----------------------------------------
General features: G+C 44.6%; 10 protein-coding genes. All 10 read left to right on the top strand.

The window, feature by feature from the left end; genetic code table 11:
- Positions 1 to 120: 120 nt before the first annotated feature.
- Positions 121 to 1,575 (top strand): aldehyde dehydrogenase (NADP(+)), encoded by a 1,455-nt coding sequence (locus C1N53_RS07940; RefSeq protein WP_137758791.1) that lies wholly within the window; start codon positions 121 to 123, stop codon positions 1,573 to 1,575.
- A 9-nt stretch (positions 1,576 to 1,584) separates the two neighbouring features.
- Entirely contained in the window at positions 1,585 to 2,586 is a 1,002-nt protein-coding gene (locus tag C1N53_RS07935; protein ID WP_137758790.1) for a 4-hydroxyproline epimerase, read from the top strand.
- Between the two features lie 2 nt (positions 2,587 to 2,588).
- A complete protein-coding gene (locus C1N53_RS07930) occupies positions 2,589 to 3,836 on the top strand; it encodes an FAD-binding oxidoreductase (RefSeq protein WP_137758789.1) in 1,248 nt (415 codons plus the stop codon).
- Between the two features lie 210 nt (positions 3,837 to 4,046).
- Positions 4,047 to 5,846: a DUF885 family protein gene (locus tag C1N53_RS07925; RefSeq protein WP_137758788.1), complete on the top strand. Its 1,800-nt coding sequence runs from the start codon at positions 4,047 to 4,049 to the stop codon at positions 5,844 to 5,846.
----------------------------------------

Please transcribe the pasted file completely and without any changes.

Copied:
General features: G+C 44.6%; 10 protein-coding genes. All 10 read left to right on the top strand.

The window, feature by feature from the left end; genetic code table 11:
- Positions 1 to 120: 120 nt before the first annotated feature.
- Positions 121 to 1,575 (top strand): aldehyde dehydrogenase (NADP(+)), encoded by a 1,455-nt coding sequence (locus C1N53_RS07940; RefSeq protein WP_137758791.1) that lies wholly within the window; start codon positions 121 to 123, stop codon positions 1,573 to 1,575.
- A 9-nt stretch (positions 1,576 to 1,584) separates the two neighbouring features.
- Entirely contained in the window at positions 1,585 to 2,586 is a 1,002-nt protein-coding gene (locus tag C1N53_RS07935; protein ID WP_137758790.1) for a 4-hydroxyproline epimerase, read from the top strand.
- Between the two features lie 2 nt (positions 2,587 to 2,588).
- A complete protein-coding gene (locus C1N53_RS07930) occupies positions 2,589 to 3,836 on the top strand; it encodes an FAD-binding oxidoreductase (RefSeq protein WP_137758789.1) in 1,248 nt (415 codons plus the stop codon).
- Between the two features lie 210 nt (positions 3,837 to 4,046).
- Positions 4,047 to 5,846: a DUF885 family protein gene (locus tag C1N53_RS07925; RefSeq protein WP_137758788.1), complete on the top strand. Its 1,800-nt coding sequence runs from the start codon at positions 4,047 to 4,049 to the stop codon at positions 5,844 to 5,846.